By matthew kornberg

Enjoy the ride.
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Running To A New Rhythm

Chatting with Darcy Budworth, founder of “Take The Bridge,” an inclusive runners club that focuses on personal fulfillment and building community from New York to LA and the world.


(Dispaccio): So, where did the inspiration for "Take The Bridge" come from? 

(Darcy): Running in New York. Running in New York is a whole other way of running. You run in the traffic, with the cars. You run with the lights; you run against the lights. There's a whole dynamic feel to running in New York City. It feels like you're part of it, and through running you can feel the city's energy.

I’ve never experienced that – it must be breathtaking. 

It is. I felt that your regular 5K or 10Ks in the city didn't speak to what running in New York is like. They have a place, but they take all the fun and interestingness out of running. They make it very regimented, and 

(Continued above)

you decide whether this race was good or not based on these metrics you are gauging off of.

I felt we needed to do something different. Typically when people run with different clubs, you get to a race, and nobody would talk to one another. We need a race that speaks to the city's dynamic but also brings all of these crews and clubs together so that you're working together through this race.

Is that part of the race plan?

It kind of is. People try to help one another out. No joke, people are like, "This way!" They're holding traffic as everybody is crossing together. It feels like a community, and it challenges you to be the fastest you can be because we're taking the traditional metrics out of the whole race.

(Continued Below)


Where does the name "Take The Bridge" come from? 

In New York, the bridges connect the different boroughs with the main island. We'd have checkpoints on either side of the bridges, so you were constantly going over them to get to all these different checkpoints. I still try to incorporate bridges if we can, but it's now moving towards this idea of – what's the connector in every city? 

Is there anyone else doing this with you?

I have local partners who help me out logistically for each city that I race in. They also help me because it's really important that the events feel like local races. It shouldn't feel like a New York race that's plopped into all these different cities. 


I have one partner in Melbourne, another in Mexico City, and another in Amsterdam. We have six hubs in the US and I help coach people to throw their own races. We're just supporting small, locally thrown races. 

Do you think the pandemic has created more of an appetite for it?

I think the pandemic has created an appetite for people wanting to race again. And to socialize. What you get from races that are thrown by locals is you get a very intimate crowd, or you get to know a lot of people in the running crowd. Also, the race just feels very intimate. It's like shopping locally. You're paying attention to every single runner. Every runner has a story to tell. You don't get lost in this crowd of thousands of people. 

What are some ways you try to incorporate a service element into "Take The Bridge"?

I see the running community as my family, my chosen family, and I often think about how I can serve these people. It's so amazing how much you get back ten-fold without even asking for it.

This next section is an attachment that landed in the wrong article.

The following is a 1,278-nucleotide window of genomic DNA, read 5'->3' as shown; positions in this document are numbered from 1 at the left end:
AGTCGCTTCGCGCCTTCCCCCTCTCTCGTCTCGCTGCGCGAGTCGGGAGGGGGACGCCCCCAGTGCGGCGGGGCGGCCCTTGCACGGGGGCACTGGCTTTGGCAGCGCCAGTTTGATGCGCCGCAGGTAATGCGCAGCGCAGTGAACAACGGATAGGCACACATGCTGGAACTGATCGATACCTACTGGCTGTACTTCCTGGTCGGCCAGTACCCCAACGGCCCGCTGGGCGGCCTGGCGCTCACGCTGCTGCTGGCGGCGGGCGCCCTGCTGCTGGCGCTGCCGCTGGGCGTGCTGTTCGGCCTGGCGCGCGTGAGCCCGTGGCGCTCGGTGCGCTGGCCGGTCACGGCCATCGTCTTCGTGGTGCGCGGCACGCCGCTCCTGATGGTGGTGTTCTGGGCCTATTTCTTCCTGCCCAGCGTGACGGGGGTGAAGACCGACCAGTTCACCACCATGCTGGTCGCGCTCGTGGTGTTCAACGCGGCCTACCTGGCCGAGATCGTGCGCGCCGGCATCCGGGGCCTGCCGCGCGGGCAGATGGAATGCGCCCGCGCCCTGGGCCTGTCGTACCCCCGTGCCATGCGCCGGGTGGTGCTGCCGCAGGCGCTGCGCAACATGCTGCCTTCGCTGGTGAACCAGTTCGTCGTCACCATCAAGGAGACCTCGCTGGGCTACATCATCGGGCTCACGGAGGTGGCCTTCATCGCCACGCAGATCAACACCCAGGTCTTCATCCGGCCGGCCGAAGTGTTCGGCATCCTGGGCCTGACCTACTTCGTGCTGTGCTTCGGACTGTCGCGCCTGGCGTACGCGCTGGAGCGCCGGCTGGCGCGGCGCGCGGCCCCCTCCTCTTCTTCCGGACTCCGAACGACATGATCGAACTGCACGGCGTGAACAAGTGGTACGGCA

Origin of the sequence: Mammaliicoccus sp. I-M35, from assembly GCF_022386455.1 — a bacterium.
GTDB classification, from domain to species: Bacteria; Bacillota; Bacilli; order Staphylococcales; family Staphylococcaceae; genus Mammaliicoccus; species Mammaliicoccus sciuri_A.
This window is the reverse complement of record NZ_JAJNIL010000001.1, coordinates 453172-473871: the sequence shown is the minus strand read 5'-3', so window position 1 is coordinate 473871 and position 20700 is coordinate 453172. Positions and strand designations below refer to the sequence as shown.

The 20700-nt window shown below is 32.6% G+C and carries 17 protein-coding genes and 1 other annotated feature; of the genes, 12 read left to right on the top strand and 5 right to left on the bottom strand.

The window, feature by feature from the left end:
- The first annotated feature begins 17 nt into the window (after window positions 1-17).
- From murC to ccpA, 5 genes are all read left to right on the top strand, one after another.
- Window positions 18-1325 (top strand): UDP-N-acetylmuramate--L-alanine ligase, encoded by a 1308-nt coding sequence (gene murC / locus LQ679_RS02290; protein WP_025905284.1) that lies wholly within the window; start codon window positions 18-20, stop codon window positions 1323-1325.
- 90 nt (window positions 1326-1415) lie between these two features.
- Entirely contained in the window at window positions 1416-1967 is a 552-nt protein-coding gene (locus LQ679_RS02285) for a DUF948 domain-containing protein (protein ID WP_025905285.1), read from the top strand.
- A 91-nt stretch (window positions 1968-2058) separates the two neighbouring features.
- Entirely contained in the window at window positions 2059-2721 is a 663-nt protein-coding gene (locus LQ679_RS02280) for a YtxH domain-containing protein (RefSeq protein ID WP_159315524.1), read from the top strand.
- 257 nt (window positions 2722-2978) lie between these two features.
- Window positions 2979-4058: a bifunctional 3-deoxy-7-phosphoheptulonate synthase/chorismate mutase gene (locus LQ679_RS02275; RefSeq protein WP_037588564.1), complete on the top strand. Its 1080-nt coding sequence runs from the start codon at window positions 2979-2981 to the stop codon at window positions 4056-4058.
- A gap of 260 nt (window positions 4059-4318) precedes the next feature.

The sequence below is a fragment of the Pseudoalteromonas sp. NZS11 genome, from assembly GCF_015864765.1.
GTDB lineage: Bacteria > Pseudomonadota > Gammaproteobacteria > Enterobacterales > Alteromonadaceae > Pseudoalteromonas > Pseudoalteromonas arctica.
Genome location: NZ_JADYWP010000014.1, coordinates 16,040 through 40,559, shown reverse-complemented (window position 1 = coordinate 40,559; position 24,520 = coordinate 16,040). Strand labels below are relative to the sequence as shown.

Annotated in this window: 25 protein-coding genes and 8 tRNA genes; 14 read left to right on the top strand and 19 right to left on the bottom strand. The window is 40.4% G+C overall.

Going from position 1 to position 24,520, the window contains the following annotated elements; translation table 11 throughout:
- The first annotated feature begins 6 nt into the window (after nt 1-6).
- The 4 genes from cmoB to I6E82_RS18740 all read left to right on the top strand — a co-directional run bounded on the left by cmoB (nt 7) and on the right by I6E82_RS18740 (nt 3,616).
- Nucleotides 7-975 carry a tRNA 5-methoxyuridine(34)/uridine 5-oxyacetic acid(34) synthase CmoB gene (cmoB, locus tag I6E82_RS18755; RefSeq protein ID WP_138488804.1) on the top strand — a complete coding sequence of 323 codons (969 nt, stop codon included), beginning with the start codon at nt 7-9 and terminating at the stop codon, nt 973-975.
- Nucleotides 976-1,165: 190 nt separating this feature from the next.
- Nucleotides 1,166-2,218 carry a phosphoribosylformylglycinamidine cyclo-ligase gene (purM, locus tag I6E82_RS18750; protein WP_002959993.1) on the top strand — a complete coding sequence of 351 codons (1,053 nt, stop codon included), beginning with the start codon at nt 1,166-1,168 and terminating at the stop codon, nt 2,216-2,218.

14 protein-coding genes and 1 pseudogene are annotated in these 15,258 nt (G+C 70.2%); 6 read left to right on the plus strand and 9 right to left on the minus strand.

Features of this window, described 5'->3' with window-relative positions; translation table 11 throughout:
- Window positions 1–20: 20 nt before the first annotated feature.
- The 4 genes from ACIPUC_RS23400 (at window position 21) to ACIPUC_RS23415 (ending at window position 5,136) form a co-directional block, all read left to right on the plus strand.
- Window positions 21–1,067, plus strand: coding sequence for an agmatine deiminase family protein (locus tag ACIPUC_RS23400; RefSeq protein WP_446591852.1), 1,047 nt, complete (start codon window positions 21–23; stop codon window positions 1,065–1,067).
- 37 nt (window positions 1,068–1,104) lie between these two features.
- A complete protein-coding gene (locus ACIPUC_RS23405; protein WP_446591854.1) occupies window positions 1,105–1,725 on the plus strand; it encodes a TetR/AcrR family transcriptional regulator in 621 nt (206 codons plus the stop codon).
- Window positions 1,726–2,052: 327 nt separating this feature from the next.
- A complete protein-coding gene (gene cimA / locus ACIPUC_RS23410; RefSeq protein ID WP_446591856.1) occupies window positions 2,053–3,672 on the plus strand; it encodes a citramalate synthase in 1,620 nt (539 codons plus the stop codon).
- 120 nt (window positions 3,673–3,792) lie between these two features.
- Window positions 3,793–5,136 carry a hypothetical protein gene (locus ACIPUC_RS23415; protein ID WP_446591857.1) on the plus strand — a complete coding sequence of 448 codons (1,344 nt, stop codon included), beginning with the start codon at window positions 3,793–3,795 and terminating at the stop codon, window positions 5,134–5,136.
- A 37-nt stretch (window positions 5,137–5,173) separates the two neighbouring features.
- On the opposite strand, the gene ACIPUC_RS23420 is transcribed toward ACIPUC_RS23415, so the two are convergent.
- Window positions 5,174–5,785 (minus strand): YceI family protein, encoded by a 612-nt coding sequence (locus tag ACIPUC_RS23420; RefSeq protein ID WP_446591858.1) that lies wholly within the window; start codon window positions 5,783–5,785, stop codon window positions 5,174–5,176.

We've done a lot of fundraisings through "Take the Bridge" for causes people feel passionate about or to support a small business that belongs to someone in the running community. We've also partnered up with charities where we’ve given half of our registrations to charity. 

Also, I think we do service in other ways, too, by offering people a place where they can feel comfortable and feel like part of something. 

Gender is a big topic right now. How are your races addressing that?

Now we have "Women Take The Bridge." Period. It's a statement. Anyone who identifies as a woman, including trans women, is welcome. Our races can often feel intimidating, but I really wanted to create a race that feels safe for everyone.
What do you think is the "status quo" for women in the sport? Is intimidation a problem?

I don't know if intimidation is a widespread thing. I think a widespread thing is people telling women how to live within the running community. It's either you're a jogger or this extreme athlete with a chiseled physique when in reality, there's a lot of in-between.

If a man runs without a shirt on, nobody says anything. But if a woman runs in a sports bra, you are opened up to catcalls, for example. We have to be supporting everybody. I want to create something where you feel comfortable, and everybody's pace will be different, but you just need to run as fast as you can.  

"Take the Ridge" an off road race on trails is a new initiative of yours. Is including more women a new initiative for the future? 

When I came to LA, somebody told me, "We all do the trails over here. Why don't we do a race that's all on the trails?". So we just did a race in November here that was all trails, and I want to say that it was the first race like that, which was unsanctioned, checkpoint driven, only on the trails, in the evening. 

I've also had so many women in other cities say they need something like this in their cities too. I really want to use these next two years in LA as a testing ground to see what we can do in a race.

I think there is somewhat of a saturation of unsanctioned races in New York now, and I think they just don't have as much of an appetite for it anymore. There's so much room for growth here. 

Once we get going, we’ll have a race in a different city every couple of weeks. 


@darcybud @takethebridge


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